# Proving AC is minimized when MC=AC

I am trying to prove that AC is mininimized when AC=MC

This is how far I am:

FOC:

Showing what I want to prove

SOC:

This has to be positive in order to ensure that AC is minimized, but how can i conclude that?

Hope someone can help :)

You're making this way more complicated than it needs to be.

Edit: Okay it's a little more complicated that I thought but hey! What a cool result!

$$AC = \frac{C(q)}{q} \\ MC = C'(q)$$

When you minimize $$AC$$ with respect to $$q$$,

$$\frac{\partial AC}{\partial q} = \frac{C'(q) \cdot q - C(q)}{q^2} = 0$$ $$\implies C'(q) \cdot q - C(q) = 0$$ $$\implies C'(q) \cdot q = C(q)$$ $$\implies C'(q) = \frac{C(q)}{q}$$

Then marginal cost equals average cost. Which seems to be what you've gotten so far.

So now we check the second order conditions:

$$\frac{\partial AC}{\partial q} = \frac{C'(q)}{q} - \frac{C(q)}{q^2}$$ $$\frac{\partial^2 AC}{\partial q^2} = \frac{C''(q) \cdot q - C'(q)}{q^2} - \frac{C'(q) \cdot q^2 - C(q) \cdot 2q}{q^4}$$

What makes this expression greater than zero?

$$\frac{\partial^2 AC}{\partial q^2} = \frac{C''(q) \cdot q - C'(q)}{q^2} - \frac{C'(q) \cdot q^2 - C(q) \cdot 2q}{q^4} > 0$$ $$\implies \frac{C''(q) \cdot q - C'(q)}{q^2} > \frac{C'(q) \cdot q^2 - C(q) \cdot 2q}{q^4}$$ $$\implies C''(q) \cdot q - C'(q) > \frac{C'(q) \cdot q^2 - C(q) \cdot 2q}{q^2}$$ $$\implies C''(q) \cdot q - C'(q) > C'(q) - \frac{2C(q)}{q}$$ $$\implies C''(q) \cdot q > 2\left(C'(q) - \frac{C(q)}{q}\right)$$ $$\implies C''(q) \cdot q^2 > 2\left(C'(q) \cdot q - C(q)\right)$$

But recall that given the first derivative,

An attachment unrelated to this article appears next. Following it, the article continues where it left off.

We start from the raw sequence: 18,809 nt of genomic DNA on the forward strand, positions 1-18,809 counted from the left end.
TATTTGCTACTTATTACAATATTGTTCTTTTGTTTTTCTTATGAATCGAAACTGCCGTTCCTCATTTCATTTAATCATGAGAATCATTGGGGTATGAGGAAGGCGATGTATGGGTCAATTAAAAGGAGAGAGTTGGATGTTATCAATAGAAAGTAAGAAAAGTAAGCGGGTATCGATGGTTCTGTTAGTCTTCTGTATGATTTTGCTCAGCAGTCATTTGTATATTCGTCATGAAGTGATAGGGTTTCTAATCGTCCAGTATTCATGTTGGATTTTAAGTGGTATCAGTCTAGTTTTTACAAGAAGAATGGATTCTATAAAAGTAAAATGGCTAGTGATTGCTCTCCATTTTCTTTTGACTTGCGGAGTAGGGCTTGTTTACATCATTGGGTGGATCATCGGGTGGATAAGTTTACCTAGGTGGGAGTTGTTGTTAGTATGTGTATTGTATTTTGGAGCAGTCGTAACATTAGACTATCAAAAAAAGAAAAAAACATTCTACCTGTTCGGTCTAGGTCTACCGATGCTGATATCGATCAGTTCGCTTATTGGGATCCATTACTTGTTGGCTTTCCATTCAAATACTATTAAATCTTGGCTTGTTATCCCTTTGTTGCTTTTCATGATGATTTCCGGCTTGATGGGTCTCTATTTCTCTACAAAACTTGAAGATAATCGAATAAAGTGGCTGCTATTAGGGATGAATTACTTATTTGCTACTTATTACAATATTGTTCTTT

$$C'(q) = \frac{C(q)}{q}$$ $$\implies C'(q) \cdot q = C(q)$$

So substitute that into the above:

$$\implies C''(q) \cdot q^2 > 2\left(C(q) - C(q)\right)$$ $$\implies C''(q) \cdot q^2 > 0$$

And this is true as long as the total cost curve is convex, which is a pretty standard assumption. (I guess also positive production has to be a thing, so basically the firm has to be not shut down.) So we're done.

• @FrankFrankFrank there you go Apr 1, 2016 at 19:57

Here is an approach that might be a bit closer to the usual economic intuition.

The elementary intuition is that adding a marginal unit brings the average cost down if the marginal cost is below the average cost. This can be made precise.

$$\frac{\partial AC(q)}{\partial q} = \frac{C'(q) \cdot q - C(q)}{q^2} = \frac{C'(q) \cdot q}{q^2}-\frac{C(q)}{q^2}=\frac{1}{q}\big(MC(q)-AC(q)\big).$$ So, the marginal effect is negative if the marginal cost is smaller than the average cost and positive if the marginal cost is larger than the average cost. If it is zero, we have a local minimum.

With increasing marginal cost, it should also be a global maximum because the average cost is growing more slowly than the marginal cost by the same logic so that the marginal cost will stay above the average cost. Indeed, let $$C'(q^*)=C(q^*)/q^*$$ and $$q>q^*$$. We have $$C(q)/q=1/q\bigg(\int_{q^*}^qC'(x)~\mathrm dx+C(q^*)\bigg)$$ $$=1/q\bigg(\int_{q^*}^qC'(x)~\mathrm dx+q^*AC(q^*)\bigg)$$ $$=1/q\bigg(\int_{q^*}^qC'(x)~\mathrm dx+q^*MC(q^*)\bigg)$$ $$=1/q\bigg(\int_{q^*}^qC'(x)~\mathrm dx+\int_0^{q^*}MC(q^*)~\mathrm dx\bigg)$$ $$<1/q\int_0^qC'(q)~\mathrm dx=C'(q).$$ A similar argument works for $$q to show that then $$MC(q). In principle, this approach does not require the existence of second derivatives.